The Baghdad military command said Tuesday that unauthorized vehicles and motorcycles will be banned in the capital from 5 a.m. to midnight Wednesday.
The vehicle ban is aimed at preventing violence on the fifth anniversary of the capture of Baghdad by U.S. troops about a month after the war started.
The decision was announced on Iraqi state TV and confirmed by an official in the military command spokesman's office, who spoke on condition of anonymity because he wasn't authorized to release the information.
The ban came as anti-American cleric Muqtada al-Sadr demanded that the Iraqi government protect the public from "the booby traps and American militias" or he could formally end the freeze he imposed seven months ago on his Mahdi Army fighters.
The statement was circulated to the press and public as U.S. and Iraqi troops stepped up their pressure on Shiite militiamen in their Baghdad stronghold of Sadr City.
Al-Sadr also wants a timetable for the U.S. to leave Iraq. His cease-fire helped bring down violence but has been under severe strain since fighting broke out last month in Basra and Baghdad.
Hundreds of civilians have already fled Baghdad's Sadr City, where gunbattles have raged since last week. The neighborhood, the nerve center of al-Sadr’s Mahdi Army, has been under siege by about 1,000 U.S. and Iraqi troops.
Fighting broke out again early Tuesday morning after Iraqi units tried to enter the cleric’s stronghold, a police officer said.
The boom of explosions could be heard across much of Baghdad, apparently coming from the neighborhood in eastern Baghdad. Low-flying jets circled the center of the capital several hours before sunrise.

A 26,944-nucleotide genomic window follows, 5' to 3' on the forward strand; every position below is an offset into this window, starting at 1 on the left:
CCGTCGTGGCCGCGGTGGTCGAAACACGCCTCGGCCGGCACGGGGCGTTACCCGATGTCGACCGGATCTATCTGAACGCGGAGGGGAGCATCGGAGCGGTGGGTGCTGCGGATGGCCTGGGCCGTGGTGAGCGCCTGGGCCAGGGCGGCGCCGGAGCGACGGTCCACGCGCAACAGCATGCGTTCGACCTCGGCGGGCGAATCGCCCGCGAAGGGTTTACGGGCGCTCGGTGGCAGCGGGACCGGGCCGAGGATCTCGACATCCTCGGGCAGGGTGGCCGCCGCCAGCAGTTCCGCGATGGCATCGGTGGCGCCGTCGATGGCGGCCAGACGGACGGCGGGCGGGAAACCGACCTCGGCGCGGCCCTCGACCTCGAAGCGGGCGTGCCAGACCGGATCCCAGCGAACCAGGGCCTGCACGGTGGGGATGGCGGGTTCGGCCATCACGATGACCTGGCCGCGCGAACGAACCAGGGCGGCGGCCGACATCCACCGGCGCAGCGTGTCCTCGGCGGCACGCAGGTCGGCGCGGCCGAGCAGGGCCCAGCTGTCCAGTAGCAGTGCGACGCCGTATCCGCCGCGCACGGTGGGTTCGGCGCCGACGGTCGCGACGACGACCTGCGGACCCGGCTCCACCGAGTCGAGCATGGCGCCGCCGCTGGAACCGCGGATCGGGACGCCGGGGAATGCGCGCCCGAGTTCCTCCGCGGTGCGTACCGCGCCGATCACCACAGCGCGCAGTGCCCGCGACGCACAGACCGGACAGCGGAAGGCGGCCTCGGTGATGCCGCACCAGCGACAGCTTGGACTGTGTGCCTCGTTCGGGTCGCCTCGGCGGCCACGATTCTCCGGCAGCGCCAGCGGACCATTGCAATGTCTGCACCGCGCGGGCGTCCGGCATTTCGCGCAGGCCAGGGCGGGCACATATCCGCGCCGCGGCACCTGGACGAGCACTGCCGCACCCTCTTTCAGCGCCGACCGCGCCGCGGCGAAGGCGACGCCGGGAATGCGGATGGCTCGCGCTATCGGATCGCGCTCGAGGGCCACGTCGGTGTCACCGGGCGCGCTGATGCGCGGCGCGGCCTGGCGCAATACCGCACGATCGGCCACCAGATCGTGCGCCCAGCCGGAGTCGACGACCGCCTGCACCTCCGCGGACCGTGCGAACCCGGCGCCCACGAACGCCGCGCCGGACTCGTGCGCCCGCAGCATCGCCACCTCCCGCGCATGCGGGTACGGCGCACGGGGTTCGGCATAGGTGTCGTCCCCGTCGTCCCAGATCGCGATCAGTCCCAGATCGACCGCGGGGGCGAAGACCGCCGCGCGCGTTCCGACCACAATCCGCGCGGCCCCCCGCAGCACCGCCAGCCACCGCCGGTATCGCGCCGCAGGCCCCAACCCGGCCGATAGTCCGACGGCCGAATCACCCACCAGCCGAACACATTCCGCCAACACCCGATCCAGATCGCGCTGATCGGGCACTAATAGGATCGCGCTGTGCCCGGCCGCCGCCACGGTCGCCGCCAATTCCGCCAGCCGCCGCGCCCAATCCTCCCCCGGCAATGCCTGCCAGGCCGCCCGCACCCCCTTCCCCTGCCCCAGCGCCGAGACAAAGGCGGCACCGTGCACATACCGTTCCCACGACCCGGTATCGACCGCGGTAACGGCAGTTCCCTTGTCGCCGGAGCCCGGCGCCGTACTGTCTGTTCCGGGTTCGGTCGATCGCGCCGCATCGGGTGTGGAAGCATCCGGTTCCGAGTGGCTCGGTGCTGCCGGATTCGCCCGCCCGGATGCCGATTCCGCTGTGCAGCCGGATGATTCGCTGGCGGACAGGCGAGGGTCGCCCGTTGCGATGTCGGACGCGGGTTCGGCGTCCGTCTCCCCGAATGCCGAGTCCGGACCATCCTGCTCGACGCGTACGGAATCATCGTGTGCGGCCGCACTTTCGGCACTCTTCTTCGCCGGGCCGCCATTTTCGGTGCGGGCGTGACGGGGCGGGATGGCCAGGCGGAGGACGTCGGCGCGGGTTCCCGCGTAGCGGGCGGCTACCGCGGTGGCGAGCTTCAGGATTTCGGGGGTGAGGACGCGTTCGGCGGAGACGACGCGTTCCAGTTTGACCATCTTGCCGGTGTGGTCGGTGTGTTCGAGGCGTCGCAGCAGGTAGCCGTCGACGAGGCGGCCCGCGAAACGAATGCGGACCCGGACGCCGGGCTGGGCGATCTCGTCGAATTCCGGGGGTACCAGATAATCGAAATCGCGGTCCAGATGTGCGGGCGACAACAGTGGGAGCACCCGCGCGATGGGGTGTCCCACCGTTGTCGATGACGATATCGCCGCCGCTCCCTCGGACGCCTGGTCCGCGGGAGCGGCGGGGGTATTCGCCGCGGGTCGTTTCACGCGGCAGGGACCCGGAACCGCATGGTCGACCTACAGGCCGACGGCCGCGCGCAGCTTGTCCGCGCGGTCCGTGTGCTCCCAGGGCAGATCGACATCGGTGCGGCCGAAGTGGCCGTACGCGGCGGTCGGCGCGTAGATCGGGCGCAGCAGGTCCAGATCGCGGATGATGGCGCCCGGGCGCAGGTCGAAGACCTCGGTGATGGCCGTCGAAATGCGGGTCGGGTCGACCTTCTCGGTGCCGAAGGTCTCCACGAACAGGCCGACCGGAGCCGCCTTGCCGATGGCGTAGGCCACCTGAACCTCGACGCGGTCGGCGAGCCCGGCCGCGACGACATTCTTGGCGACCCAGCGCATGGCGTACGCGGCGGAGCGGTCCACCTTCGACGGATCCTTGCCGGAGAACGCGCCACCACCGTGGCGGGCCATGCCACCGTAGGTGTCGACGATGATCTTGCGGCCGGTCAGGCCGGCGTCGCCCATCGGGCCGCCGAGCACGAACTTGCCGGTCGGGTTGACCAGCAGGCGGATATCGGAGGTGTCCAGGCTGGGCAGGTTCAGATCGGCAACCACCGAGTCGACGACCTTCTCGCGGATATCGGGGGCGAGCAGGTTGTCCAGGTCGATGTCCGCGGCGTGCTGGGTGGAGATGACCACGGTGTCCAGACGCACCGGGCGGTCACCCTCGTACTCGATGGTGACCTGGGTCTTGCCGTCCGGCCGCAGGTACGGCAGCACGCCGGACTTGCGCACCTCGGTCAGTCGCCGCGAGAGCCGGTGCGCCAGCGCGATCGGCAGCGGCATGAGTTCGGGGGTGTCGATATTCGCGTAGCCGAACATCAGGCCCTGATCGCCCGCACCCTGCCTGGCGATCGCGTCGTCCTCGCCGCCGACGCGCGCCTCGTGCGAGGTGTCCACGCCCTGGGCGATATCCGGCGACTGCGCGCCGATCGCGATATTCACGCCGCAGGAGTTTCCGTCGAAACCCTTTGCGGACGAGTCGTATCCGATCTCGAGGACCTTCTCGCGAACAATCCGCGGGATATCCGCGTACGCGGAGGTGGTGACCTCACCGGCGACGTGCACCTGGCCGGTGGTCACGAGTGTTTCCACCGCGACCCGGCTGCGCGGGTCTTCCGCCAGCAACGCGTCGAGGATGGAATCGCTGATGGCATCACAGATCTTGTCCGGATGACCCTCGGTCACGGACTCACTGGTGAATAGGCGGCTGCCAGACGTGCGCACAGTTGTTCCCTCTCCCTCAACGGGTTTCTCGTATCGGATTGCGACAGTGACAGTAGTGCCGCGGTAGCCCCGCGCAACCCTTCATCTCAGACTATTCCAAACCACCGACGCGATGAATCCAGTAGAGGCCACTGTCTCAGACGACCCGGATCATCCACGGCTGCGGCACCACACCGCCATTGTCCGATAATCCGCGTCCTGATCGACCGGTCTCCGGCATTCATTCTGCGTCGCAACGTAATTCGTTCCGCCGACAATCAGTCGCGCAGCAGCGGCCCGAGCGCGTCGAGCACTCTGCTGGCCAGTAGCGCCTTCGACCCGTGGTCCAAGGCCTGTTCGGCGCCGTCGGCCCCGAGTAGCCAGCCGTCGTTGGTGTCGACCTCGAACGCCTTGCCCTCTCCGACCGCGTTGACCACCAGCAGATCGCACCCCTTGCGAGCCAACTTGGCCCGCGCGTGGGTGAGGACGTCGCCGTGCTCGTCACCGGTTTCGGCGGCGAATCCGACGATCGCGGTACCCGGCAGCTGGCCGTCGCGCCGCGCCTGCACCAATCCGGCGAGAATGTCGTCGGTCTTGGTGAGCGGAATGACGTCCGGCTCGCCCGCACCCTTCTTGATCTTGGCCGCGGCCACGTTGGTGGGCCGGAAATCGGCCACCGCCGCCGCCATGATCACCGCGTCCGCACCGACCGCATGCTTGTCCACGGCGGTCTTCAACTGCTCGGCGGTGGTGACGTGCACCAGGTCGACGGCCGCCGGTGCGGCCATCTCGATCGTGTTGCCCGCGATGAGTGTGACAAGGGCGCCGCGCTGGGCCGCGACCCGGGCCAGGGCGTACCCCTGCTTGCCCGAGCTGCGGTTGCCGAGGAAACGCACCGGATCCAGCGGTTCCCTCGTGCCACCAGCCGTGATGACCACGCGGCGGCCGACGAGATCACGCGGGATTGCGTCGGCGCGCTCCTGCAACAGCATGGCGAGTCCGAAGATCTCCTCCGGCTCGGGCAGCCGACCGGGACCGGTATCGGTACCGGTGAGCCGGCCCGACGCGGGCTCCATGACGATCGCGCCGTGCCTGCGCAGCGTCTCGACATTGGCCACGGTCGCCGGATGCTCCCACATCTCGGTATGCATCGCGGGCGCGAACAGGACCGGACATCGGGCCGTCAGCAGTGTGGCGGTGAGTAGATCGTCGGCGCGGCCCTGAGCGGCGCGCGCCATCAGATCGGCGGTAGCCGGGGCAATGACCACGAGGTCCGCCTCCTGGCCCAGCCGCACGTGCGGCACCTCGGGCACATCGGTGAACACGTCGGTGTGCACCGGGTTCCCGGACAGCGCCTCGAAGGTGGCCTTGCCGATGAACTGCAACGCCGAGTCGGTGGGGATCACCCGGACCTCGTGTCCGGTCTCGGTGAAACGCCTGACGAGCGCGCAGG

The two sides were using small arms, rocket-propelled grenades and mortars in the ongoing combat, said the police officer, who spoke to The Associated Press on condition of anonymity because he was not authorized to release the information to the media.
Al-Sadr’s aides said Monday that he would only dismantle the powerful militia — estimated at up to 60,000 — if ordered by top Shiite clerics, who have remained silent throughout the increasingly dangerous showdown.
Worrisome backdrop to Petraeus report
In Washington on Tuesday, the U.S. general commanding the Iraq war called for an open-ended suspension of U.S. troop withdrawals this summer, reflecting concern about a recent flare-up in violence and leaving open the possibility that few, if any, additional troops will be brought home before President Bush leaves office in January.
Gen. David Petraeus told a Senate hearing that he recommends a 45-day “period of consolidation and evaluation” once the extra combat forces that President Bush ordered to Iraq last year have completed their pullout in July. He did not commit to a timetable for resuming troop reductions after the 45-day pause.
An American soldier died Tuesday from wounds received in a roadside explosion. He was the 11th U.S. serviceman killed in Iraq since Sunday.
Al-Maliki raises the stakes
With the crisis showing no sign of abating, Prime Minister Nouri al-Maliki raised the stakes.
The Shiite prime minister told CNN on Sunday that al-Sadr and his followers would not be allowed to participate in politics or run in provincial elections this fall “unless they end the Mahdi Army.”
Al-Maliki’s statement followed a weekend declaration by top Shiite, Sunni and Kurdish leaders to support legislation banning any party that maintained a militia.
An al-Sadr aide, Hassan al-Zarqani, told The Associated Press by telephone from Iran that the Sadrists would consult Grand Ayatollah Ali al-Sistani and other top Shiite clerics in Iraq. If they “recommend he disband the Mahdi Army, he will obey,” al-Zarqani said.
But it was unclear whether the statement signaled any significant change in strategy by the Sadrist movement. Al-Sadr has maintained for years that only the sect’s top clergy could disband the Mahdi militia.
The crisis erupted March 25 when al-Maliki launched a crackdown against Shiite militias and so-called “criminal gangs” in the southern port city of Basra.